Why We Do What We Do
By Ron Barry
Flying over a silhouetted Manhattan as a 5:45 sunrise creeps above the Atlantic Ocean can give one pause for reflection. As I observed this unexpected pleasure recently (as a night owl, any morning pleasure is generally unexpected), I found myself doing just that.
Specifically, the reflection focused on this: Why do I do what I do? But, as often happens with one so used to working within the confines of a great team, the question morphed into: Why do we do what we do?
The answer was largely supplied by the reason I was awake that early in the first place. I was returning from the 2018 National Baseball Hall of Fame induction ceremonies, and a 5:30 a.m. flight was the first one out of Albany, New York on this Monday. As lifelong baseball fans, my son and I had finally made our first pilgrimage to Cooperstown, initiated by the semi-miraculous fact that his favorite player – Chipper Jones – and my favorite player, former Detroit shortstop Alan Trammell – were somehow going to be inducted on the same day in the same ceremony. It was as if God himself was saying, “If you boys are ever going to go, you have to go now!”
So we did. And what we experienced, along with an officially estimated 53,000 other people that weekend, was the almost indescribable atmosphere that just seems to happen whenever human beings gather to celebrate the greatest sport of all time: Baseball.
Cooperstown itself is not even actually a town. It’s a village, nestled in quaint, farm-dominated, midstate New York between two actual towns, Otsego and Middlefield. Its listed population is 1,852.
It isn’t equipped to handle 53,000 people, especially when most of those have never been there before and have no idea of the general lay of the land. Consequently, there were cars everywhere, tour buses, motorcycles, and outlandish RVs. It could have been an absolute madhouse – but these were baseball people, so there was an unusually pleasant decorum that just seemed to hang over the place.
And when those 53,000 gathered for the Sunday afternoon ceremony – well, let me just say that we had church. Inspired the day before by the 2018 Ford C. Frick Award winner Bob Costas – a deserving broadcaster is inducted into a special wing of the Hall each year – this crowd was ready to salute the six exceptional former Major League players who were about to be added to sport’s greatest roster: Jones, Trammell, Jack Morris, Vladimir Guerrero, Trevor Hoffman, and Jim Thome. It was a virtual baseball Woodstock, held not far from the infamous rock festival.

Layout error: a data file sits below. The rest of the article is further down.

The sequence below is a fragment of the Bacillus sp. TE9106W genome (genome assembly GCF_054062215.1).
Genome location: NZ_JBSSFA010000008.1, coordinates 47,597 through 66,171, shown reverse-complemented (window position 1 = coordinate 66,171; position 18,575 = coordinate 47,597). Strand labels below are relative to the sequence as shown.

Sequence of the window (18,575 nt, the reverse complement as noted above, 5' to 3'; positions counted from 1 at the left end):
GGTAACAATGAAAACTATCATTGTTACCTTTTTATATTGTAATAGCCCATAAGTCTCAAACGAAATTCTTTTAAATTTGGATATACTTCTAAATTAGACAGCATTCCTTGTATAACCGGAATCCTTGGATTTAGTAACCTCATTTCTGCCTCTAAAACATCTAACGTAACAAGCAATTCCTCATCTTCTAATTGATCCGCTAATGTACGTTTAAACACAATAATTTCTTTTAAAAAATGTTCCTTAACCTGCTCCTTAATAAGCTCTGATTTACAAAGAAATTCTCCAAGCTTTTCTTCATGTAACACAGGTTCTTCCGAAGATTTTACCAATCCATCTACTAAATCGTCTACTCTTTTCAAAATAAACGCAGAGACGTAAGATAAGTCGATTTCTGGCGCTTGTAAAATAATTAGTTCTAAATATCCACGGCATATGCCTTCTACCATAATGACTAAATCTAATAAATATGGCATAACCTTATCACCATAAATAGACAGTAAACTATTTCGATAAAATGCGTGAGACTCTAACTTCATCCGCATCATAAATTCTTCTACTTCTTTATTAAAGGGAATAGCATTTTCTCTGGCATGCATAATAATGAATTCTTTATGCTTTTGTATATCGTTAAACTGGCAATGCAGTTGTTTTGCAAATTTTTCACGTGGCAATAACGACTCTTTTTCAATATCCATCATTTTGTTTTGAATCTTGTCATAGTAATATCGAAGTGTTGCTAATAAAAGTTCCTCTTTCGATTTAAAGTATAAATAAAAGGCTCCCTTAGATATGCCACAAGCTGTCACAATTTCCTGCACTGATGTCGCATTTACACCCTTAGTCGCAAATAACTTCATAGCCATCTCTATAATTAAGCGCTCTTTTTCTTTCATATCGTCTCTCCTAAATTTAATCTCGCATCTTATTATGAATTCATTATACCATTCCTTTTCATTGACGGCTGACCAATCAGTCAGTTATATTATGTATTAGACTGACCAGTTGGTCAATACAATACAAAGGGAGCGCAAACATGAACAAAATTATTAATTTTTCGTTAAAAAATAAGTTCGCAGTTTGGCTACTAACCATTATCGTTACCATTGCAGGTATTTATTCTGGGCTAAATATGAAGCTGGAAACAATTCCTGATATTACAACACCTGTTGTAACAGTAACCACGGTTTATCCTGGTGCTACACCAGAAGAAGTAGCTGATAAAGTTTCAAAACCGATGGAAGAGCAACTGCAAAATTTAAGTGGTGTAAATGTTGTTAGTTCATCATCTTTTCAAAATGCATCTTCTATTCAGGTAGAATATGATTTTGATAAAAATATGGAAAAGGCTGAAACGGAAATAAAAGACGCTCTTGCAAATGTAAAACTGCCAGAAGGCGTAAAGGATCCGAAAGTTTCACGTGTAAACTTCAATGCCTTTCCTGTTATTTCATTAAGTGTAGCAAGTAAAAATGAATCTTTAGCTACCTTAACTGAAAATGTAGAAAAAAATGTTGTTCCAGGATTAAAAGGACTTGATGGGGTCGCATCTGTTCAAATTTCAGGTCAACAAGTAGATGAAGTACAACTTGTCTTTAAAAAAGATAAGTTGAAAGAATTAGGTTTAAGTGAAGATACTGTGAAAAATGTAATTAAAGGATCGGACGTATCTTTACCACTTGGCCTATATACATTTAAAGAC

It was all about baseball. And the stories we heard about family bonding, the sacrifices of coaches and teammates, the work ethic instilled in the inductees, and the pure joy that could be mined from these experiences – all for the love of the game – it soon became even clearer to me why I had come.
Because the memories shared by Costas and the players were my memories, too. They were my son’s memories. They help construct the memories of most of the sports fans in America. And on that plane the next morning, over Manhattan, reflecting… this is why we do what we do at the Sportsplex. We are a provider of those same memories for the future generations: families together; youngsters learning the greatest game ever developed; getting outdoor exercise in a world otherwise filled with Playstations and X-Boxes; and sharing these bonds with people from all over the place. Because baseball.
“I stand here as thrilled and excited as a kid attending his first Big League game,” Costas said, beginning his remarks. “But now I bring with me a lifetime of baseball memories. Those memories, those moments, and the people connected to them, are very much in my thoughts today, especially my family and close friends who are here with me.”
And as many local St. Louis Cardinals fans can nod in agreement, Costas spun his stories of sitting outside in the family car at night as a kid, turning the radio dial until he could find a game. “On those evenings when the atmospheric conditions were just right, KMOX would magically appear out of St. Louis, bringing with it the dynamic pairing of Harry Caray and Jack Buck, each distinctively great: Harry, booming and bombastic, a showman; Jack, more sophisticated and more restrained, possessed of a dry wit and a wide broadcasting range that included the ability to capture and amplify a game’s most exciting and important moments.”
Story after story followed, told with the intelligence, flair, and passion that have elevated Costas to the highest level of broadcasting. He joked about working with Bob Uecker, Vin Scully, Dick Enberg, and others. He perfectly described the behind-the-scenes choreography that brilliantly brought us Kirk Gibson‘s 1988 World Series pinch-hit home run for the Dodgers. But then…
“The richness of its fabric, the depth and significant magnificence of its history, the generational connections – they ALL set baseball apart… No game has more good stories to tell than baseball.”
Costas continued. “I’ve had a very fortunate career filled with vivid experiences – the Olympics, the NBA, HBO, you name it. I’ve enjoyed and appreciated them all. But for me, baseball has always come first.”
As I watched and listened, with my son just a few feet away, I realized that this sport creates those memories in ALL of us. Playing catch in the yard; listening to games on the radio, or watching them on TV; seeing a Major League stadium for the first time, often on a trip with family or baseball teammates; the smell of the grass, of your glove, or of a nearby concessions stand. These are pleasant memories that can sustain people for a lifetime.
And THAT’s why we do what we do here. You’re always welcome to join us.